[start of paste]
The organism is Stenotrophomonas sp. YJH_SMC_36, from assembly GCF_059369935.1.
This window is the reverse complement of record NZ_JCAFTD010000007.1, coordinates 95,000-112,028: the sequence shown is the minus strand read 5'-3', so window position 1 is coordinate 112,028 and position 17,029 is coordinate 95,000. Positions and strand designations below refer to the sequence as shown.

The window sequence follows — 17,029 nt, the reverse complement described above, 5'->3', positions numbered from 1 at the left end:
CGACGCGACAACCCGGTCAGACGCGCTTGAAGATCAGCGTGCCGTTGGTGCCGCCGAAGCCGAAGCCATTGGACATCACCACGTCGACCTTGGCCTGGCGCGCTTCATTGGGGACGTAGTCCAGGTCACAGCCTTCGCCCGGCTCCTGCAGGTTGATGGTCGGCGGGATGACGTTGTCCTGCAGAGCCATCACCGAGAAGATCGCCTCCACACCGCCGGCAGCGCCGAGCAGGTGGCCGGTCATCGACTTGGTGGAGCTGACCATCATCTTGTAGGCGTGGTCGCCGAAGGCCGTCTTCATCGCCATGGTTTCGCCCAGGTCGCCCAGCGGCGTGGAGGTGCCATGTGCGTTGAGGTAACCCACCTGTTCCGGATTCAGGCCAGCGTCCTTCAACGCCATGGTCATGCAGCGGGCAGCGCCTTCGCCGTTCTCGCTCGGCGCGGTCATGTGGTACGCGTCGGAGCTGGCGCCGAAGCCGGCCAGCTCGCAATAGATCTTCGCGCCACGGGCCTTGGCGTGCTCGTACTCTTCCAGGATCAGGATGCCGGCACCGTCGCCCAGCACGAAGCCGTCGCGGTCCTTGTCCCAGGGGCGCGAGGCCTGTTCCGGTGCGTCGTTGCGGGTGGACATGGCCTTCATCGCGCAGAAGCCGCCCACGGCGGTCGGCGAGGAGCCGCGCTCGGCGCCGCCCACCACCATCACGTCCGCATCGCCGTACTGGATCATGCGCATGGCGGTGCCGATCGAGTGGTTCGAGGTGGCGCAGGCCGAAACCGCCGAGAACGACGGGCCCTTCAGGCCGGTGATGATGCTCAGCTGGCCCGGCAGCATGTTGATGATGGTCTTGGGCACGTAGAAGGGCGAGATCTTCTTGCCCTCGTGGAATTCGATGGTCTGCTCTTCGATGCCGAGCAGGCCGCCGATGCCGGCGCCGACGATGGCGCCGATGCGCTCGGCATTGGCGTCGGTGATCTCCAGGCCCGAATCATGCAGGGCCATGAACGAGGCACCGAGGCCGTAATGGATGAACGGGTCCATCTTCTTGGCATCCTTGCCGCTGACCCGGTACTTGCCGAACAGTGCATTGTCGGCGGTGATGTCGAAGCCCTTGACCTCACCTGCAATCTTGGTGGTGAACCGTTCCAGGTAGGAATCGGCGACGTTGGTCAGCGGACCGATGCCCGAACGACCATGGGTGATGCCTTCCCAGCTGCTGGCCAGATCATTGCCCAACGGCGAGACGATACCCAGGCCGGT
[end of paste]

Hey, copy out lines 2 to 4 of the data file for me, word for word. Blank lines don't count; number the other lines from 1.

This window is the reverse complement of record NZ_JCAFTD010000007.1, coordinates 95,000-112,028: the sequence shown is the minus strand read 5'-3', so window position 1 is coordinate 112,028 and position 17,029 is coordinate 95,000. Positions and strand designations below refer to the sequence as shown.

The window sequence follows — 17,029 nt, the reverse complement described above, 5'->3', positions numbered from 1 at the left end:
CGACGCGACAACCCGGTCAGACGCGCTTGAAGATCAGCGTGCCGTTGGTGCCGCCGAAGCCGAAGCCATTGGACATCACCACGTCGACCTTGGCCTGGCGCGCTTCATTGGGGACGTAGTCCAGGTCACAGCCTTCGCCCGGCTCCTGCAGGTTGATGGTCGGCGGGATGACGTTGTCCTGCAGAGCCATCACCGAGAAGATCGCCTCCACACCGCCGGCAGCGCCGAGCAGGTGGCCGGTCATCGACTTGGTGGAGCTGACCATCATCTTGTAGGCGTGGTCGCCGAAGGCCGTCTTCATCGCCATGGTTTCGCCCAGGTCGCCCAGCGGCGTGGAGGTGCCATGTGCGTTGAGGTAACCCACCTGTTCCGGATTCAGGCCAGCGTCCTTCAACGCCATGGTCATGCAGCGGGCAGCGCCTTCGCCGTTCTCGCTCGGCGCGGTCATGTGGTACGCGTCGGAGCTGGCGCCGAAGCCGGCCAGCTCGCAATAGATCTTCGCGCCACGGGCCTTGGCGTGCTCGTACTCTTCCAGGATCAGGATGCCGGCACCGTCGCCCAGCACGAAGCCGTCGCGGTCCTTGTCCCAGGGGCGCGAGGCCTGTTCCGGTGCGTCGTTGCGGGTGGACATGGCCTTCATCGCGCAGAAGCCGCCCACGGCGGTCGGCGAGGAGCCGCGCTCGGCGCCGCCCACCACCATCACGTCCGCATCGCCGTACTGGATCATGCGCATGGCGGTGCCGATCGAGTGGTTCGAGGTGGCGCAGGCCGAAACCGCCGAGAACGACGGGCCCTTCAGGCCGGTGATGATGCTCAGCTGGCCCGGCAGCATGTTGATGATGGTCTTGGGCACGTAGAAGGGCGAGATCTTCTTGCCCTCGTGGAATTCGATGGTCTGCTCTTCGATGCCGAGCAGGCCGCCGATGCCGGCGCCGACGATGGCGCCGATGCGCTCGGCATTGGCGTCGGTGATCTCCAGGCCCGAATCATGCAGGGCCATGAACGAGGCACCGAGGCCGTAATGGATGAACGGGTCCATCTTCTTGGCATCCTTGCCGCTGACCCGGTACTTGCCGAACAGTGCATTGTCGGCGGTGATGTCGAAGCCCTTGACCTCACCTGCAATCTTGGTGGTGAACCGTTCCAGGTAGGAATCGGCGACGTTGGTCAGCGGACCGATGCCCGAACGACCATGGGTGATGCCTTCCCAGCTGCTGGCCAGATCATTGCCCAACGGCGAGACGATACCCAGGCCGGT